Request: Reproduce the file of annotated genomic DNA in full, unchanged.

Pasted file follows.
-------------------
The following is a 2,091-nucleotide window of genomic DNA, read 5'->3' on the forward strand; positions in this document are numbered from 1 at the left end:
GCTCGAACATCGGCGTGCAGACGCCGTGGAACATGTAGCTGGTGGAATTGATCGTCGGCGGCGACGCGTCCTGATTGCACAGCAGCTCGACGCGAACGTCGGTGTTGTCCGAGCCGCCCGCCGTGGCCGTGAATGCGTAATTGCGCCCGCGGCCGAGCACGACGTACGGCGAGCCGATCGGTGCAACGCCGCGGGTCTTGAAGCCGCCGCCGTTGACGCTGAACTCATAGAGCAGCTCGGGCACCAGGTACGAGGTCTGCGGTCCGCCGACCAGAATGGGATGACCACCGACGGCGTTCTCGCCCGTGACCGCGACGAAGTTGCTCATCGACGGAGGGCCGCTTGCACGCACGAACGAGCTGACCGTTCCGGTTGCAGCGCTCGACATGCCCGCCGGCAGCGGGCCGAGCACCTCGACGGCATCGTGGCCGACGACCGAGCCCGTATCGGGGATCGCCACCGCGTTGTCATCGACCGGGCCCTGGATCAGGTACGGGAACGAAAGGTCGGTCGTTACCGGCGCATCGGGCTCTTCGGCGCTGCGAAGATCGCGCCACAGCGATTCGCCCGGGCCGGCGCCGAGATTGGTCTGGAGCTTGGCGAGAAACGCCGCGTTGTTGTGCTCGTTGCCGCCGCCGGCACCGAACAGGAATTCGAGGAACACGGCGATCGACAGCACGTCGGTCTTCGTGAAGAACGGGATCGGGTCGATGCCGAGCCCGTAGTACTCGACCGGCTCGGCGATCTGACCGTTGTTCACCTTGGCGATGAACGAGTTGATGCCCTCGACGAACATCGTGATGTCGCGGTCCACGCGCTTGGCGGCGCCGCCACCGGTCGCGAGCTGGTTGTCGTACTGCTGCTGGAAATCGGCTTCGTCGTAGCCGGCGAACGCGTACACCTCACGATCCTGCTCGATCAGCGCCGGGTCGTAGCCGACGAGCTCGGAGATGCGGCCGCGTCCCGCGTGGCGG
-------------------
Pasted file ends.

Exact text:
The following is a 2,091-nucleotide window of genomic DNA, read 5'->3' on the forward strand; positions in this document are numbered from 1 at the left end:
GCTCGAACATCGGCGTGCAGACGCCGTGGAACATGTAGCTGGTGGAATTGATCGTCGGCGGCGACGCGTCCTGATTGCACAGCAGCTCGACGCGAACGTCGGTGTTGTCCGAGCCGCCCGCCGTGGCCGTGAATGCGTAATTGCGCCCGCGGCCGAGCACGACGTACGGCGAGCCGATCGGTGCAACGCCGCGGGTCTTGAAGCCGCCGCCGTTGACGCTGAACTCATAGAGCAGCTCGGGCACCAGGTACGAGGTCTGCGGTCCGCCGACCAGAATGGGATGACCACCGACGGCGTTCTCGCCCGTGACCGCGACGAAGTTGCTCATCGACGGAGGGCCGCTTGCACGCACGAACGAGCTGACCGTTCCGGTTGCAGCGCTCGACATGCCCGCCGGCAGCGGGCCGAGCACCTCGACGGCATCGTGGCCGACGACCGAGCCCGTATCGGGGATCGCCACCGCGTTGTCATCGACCGGGCCCTGGATCAGGTACGGGAACGAAAGGTCGGTCGTTACCGGCGCATCGGGCTCTTCGGCGCTGCGAAGATCGCGCCACAGCGATTCGCCCGGGCCGGCGCCGAGATTGGTCTGGAGCTTGGCGAGAAACGCCGCGTTGTTGTGCTCGTTGCCGCCGCCGGCACCGAACAGGAATTCGAGGAACACGGCGATCGACAGCACGTCGGTCTTCGTGAAGAACGGGATCGGGTCGATGCCGAGCCCGTAGTACTCGACCGGCTCGGCGATCTGACCGTTGTTCACCTTGGCGATGAACGAGTTGATGCCCTCGACGAACATCGTGATGTCGCGGTCCACGCGCTTGGCGGCGCCGCCACCGGTCGCGAGCTGGTTGTCGTACTGCTGCTGGAAATCGGCTTCGTCGTAGCCGGCGAACGCGTACACCTCACGATCCTGCTCGATCAGCGCCGGGTCGTAGCCGACGAGCTCGGAGATGCGGCCGCGTCCCGCGTGGCGG